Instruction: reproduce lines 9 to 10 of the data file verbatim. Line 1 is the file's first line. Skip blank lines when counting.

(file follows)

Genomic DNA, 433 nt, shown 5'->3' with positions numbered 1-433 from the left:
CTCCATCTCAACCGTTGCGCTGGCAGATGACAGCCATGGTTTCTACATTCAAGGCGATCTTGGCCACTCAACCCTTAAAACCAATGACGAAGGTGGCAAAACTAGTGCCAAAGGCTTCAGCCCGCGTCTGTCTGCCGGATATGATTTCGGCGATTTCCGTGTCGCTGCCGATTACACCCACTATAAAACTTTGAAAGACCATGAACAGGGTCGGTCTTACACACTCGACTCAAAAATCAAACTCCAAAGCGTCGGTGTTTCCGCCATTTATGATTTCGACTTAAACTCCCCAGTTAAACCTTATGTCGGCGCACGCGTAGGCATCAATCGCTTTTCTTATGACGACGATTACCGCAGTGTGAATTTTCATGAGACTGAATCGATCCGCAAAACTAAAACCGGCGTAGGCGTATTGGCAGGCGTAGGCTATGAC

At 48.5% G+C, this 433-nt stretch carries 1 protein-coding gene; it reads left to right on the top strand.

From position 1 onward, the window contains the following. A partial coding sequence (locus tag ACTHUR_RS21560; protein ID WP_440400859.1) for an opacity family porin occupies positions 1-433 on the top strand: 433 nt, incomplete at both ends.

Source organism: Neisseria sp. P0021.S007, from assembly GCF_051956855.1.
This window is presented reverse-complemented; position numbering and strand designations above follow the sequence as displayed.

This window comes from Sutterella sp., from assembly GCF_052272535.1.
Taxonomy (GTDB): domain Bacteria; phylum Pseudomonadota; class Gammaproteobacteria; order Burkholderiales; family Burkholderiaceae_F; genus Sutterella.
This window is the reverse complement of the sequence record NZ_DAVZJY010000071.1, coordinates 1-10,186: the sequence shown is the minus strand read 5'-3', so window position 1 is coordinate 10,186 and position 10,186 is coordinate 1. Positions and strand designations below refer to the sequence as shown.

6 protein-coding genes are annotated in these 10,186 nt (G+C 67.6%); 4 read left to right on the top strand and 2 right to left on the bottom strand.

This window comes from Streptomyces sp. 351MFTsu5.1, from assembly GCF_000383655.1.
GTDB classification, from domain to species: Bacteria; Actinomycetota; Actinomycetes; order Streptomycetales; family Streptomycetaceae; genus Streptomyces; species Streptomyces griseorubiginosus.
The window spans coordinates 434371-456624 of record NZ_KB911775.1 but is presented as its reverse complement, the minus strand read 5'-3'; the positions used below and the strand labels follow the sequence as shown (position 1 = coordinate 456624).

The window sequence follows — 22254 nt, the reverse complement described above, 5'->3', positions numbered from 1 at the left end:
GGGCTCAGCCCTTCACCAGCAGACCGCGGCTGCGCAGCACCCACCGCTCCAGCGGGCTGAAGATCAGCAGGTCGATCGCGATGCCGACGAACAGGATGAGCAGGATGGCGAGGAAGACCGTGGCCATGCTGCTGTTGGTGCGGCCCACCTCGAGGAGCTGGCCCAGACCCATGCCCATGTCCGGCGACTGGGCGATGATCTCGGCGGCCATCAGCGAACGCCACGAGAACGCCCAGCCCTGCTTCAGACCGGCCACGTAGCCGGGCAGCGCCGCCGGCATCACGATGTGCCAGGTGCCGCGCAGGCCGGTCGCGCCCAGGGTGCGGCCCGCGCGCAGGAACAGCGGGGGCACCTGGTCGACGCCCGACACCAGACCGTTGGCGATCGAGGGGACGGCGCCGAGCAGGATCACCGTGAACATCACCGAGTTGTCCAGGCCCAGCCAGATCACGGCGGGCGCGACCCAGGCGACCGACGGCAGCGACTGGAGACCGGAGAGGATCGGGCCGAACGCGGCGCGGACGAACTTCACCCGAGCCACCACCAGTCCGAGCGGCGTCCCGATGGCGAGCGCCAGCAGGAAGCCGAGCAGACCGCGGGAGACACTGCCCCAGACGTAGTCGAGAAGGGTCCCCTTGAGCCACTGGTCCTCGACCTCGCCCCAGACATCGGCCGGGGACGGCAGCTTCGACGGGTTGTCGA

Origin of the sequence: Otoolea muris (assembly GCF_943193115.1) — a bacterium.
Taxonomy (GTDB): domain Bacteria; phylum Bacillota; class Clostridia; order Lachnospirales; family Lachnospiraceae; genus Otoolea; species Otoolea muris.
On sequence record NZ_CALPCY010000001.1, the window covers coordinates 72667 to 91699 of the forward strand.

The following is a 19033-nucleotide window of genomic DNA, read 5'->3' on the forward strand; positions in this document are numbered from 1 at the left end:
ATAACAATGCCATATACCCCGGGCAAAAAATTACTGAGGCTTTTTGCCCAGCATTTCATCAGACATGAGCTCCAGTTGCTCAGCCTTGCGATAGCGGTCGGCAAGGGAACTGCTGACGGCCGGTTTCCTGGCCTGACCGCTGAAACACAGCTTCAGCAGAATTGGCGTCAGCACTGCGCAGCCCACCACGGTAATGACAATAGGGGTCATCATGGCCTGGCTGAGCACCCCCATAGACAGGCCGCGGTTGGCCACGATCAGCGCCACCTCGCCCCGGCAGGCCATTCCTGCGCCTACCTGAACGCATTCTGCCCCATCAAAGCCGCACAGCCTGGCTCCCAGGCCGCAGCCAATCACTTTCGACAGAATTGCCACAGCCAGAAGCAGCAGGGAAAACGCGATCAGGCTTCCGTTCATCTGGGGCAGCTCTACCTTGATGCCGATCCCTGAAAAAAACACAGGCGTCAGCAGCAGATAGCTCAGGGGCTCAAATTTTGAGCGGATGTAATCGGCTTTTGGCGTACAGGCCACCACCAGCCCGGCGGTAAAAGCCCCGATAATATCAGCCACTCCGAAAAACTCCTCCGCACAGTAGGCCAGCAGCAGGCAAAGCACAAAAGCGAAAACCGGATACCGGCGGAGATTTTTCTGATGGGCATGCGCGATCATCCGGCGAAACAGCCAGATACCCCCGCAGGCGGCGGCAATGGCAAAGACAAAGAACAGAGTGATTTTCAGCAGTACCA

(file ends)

This window is the reverse complement of the sequence record NZ_DAVZJY010000071.1, coordinates 1-10,186: the sequence shown is the minus strand read 5'-3', so window position 1 is coordinate 10,186 and position 10,186 is coordinate 1. Positions and strand designations below refer to the sequence as shown.

6 protein-coding genes are annotated in these 10,186 nt (G+C 67.6%); 4 read left to right on the top strand and 2 right to left on the bottom strand.